I'm doing a Google+ Hangout with +Tim O'Reilly at 11am Pacific time tomorrow (Tuesday, April 23rd). We'll be talking about "how should government regulation be updated for the 21st century?" We'll also have Sophie Raseman from the US Department of Treasury as well as Brandon Ballinger from Sift Science, a start-up that tackles fraud on the net. I'll bring my point of view from working on webspam, and it should be a lot of fun. Hope to see you there!

More info here: http://reinventors.net/roundtables/reinvent-regulation/
Reinventing Regulation

I'm doing a Google+ Hangout next week (April 23, 11 am PT) on a subject that I've been thinking about for a while: how should government regulation be updated for the 21st century?  Regulation has a bad name, largely because it is so easy to think of so many examples where it's done badly. When regulatory systems work, we take them for granted.

For example, without the "regulation" imposed by anti-spam efforts on the net, email would be unusable, search results would be useless, and reasonable discussions on blogs and other online forums impossible. Without the regulatory efforts of credit card fraud detection, e-commerce would be impossible. Without the regulatory efforts of the fuel injection system in your car, the traffic control system on a subway system, or the autopilot in an aircraft, transportation would be reduced to a crawl.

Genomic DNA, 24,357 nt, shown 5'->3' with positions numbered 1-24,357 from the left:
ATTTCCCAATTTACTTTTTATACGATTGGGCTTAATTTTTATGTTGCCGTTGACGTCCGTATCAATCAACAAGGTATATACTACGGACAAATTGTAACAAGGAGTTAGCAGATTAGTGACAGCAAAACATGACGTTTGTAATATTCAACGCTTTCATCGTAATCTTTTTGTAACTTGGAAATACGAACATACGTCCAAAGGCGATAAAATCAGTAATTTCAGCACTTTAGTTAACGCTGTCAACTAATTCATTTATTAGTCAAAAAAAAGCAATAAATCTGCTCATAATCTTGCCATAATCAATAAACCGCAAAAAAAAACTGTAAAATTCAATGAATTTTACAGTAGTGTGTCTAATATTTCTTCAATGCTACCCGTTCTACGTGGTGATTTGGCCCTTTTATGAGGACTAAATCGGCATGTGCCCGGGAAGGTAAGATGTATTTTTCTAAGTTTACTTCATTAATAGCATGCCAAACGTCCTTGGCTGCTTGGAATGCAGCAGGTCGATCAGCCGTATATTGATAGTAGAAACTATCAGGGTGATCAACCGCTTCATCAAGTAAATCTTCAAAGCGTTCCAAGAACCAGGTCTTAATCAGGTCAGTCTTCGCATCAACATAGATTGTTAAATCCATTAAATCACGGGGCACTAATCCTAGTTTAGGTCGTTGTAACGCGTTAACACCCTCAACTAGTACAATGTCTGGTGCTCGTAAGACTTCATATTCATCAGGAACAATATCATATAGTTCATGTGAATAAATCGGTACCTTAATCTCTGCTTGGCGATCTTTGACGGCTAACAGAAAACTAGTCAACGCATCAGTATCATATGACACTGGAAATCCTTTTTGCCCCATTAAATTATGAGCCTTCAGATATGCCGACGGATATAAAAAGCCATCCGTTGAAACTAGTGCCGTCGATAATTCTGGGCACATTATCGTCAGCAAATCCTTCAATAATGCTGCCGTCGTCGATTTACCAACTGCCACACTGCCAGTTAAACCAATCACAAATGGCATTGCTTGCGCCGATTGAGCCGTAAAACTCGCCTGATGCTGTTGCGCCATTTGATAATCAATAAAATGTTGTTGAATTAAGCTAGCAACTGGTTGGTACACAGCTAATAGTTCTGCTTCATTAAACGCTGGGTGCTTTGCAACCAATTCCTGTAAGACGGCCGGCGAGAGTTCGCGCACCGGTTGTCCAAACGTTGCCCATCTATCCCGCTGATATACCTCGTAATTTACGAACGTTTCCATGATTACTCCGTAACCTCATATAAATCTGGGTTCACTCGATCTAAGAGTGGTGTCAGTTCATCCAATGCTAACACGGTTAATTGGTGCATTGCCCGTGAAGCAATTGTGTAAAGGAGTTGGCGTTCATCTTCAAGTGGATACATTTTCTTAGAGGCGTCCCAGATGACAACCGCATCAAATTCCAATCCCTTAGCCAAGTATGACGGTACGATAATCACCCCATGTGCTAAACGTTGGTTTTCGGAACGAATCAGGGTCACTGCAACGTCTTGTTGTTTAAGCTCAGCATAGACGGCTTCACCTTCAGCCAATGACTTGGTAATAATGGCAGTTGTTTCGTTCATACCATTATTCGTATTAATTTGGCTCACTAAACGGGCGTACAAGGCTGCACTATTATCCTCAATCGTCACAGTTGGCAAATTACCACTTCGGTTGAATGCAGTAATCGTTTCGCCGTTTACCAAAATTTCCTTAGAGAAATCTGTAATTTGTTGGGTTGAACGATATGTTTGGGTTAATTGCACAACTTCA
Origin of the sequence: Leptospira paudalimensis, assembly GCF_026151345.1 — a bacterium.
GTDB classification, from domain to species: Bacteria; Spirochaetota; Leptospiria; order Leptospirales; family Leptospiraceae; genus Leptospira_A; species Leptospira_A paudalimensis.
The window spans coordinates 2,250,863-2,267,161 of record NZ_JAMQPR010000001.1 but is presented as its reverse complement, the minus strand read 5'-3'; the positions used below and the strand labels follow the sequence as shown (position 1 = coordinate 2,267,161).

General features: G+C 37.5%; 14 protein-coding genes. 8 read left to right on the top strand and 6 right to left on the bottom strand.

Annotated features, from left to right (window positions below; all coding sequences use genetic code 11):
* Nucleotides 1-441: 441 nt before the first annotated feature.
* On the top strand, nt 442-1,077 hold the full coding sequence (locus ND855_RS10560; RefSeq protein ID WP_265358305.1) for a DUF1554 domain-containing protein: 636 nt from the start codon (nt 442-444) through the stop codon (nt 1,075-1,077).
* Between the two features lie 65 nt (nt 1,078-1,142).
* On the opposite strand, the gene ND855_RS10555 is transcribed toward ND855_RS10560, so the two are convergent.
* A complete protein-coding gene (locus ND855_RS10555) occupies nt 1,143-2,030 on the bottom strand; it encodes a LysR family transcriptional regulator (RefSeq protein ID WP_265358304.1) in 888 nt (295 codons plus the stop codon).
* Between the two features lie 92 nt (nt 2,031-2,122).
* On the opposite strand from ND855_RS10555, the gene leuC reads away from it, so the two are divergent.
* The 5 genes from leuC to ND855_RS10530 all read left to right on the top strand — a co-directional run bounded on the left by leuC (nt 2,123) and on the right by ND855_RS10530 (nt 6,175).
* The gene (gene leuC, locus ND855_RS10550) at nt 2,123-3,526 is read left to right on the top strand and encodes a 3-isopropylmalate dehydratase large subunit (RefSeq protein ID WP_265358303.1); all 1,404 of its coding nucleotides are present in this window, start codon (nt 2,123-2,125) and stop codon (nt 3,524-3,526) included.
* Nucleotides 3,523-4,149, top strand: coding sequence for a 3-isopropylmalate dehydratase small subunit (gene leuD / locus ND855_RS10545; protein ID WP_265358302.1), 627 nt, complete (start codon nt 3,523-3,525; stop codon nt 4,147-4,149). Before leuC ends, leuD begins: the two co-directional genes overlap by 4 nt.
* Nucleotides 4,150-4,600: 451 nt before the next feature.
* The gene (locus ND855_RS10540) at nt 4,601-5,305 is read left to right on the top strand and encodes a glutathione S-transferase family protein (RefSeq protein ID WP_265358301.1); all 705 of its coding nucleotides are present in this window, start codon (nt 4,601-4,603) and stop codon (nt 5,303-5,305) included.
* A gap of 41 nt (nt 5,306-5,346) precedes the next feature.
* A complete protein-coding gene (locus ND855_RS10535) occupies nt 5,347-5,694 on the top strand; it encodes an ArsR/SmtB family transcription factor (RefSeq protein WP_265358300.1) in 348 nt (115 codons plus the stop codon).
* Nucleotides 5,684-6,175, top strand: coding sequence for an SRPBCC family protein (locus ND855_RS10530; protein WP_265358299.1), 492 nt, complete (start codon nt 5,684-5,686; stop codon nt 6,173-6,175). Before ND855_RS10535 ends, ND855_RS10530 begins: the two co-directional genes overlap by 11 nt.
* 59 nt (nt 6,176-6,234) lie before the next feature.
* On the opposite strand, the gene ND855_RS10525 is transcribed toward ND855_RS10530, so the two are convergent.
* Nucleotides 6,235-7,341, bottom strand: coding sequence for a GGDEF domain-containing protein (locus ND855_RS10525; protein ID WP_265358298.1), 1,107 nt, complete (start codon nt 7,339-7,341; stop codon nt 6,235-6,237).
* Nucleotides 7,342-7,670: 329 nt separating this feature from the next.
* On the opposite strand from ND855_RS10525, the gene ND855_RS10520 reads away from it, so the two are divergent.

Each of these positive regulatory examples teaches us something about how to reinvent government regulation.  That's a topic I'll be exploring in conversation with +Matt Cutts of the Google Search team, Sophie Raseman of the US Department of Treasury, and +Brandon Ballinger, the co-founder of Sift Science, an anti-fraud internet startup.

(It's also worth thinking about how Amazon ratings, eBay reputation, NetFlix recommendations, Yelp reviews, and other reputation systems are also examples of regulatory systems that can potentially replace, augment, or transform our notion of the regulator as gatekeeper or policeman into a notion of a system that helps us get where we want to go.)

I don't have answers. I do have questions. I'm hoping that I can get a whole lot of people, both inside and outside government, thinking with me.
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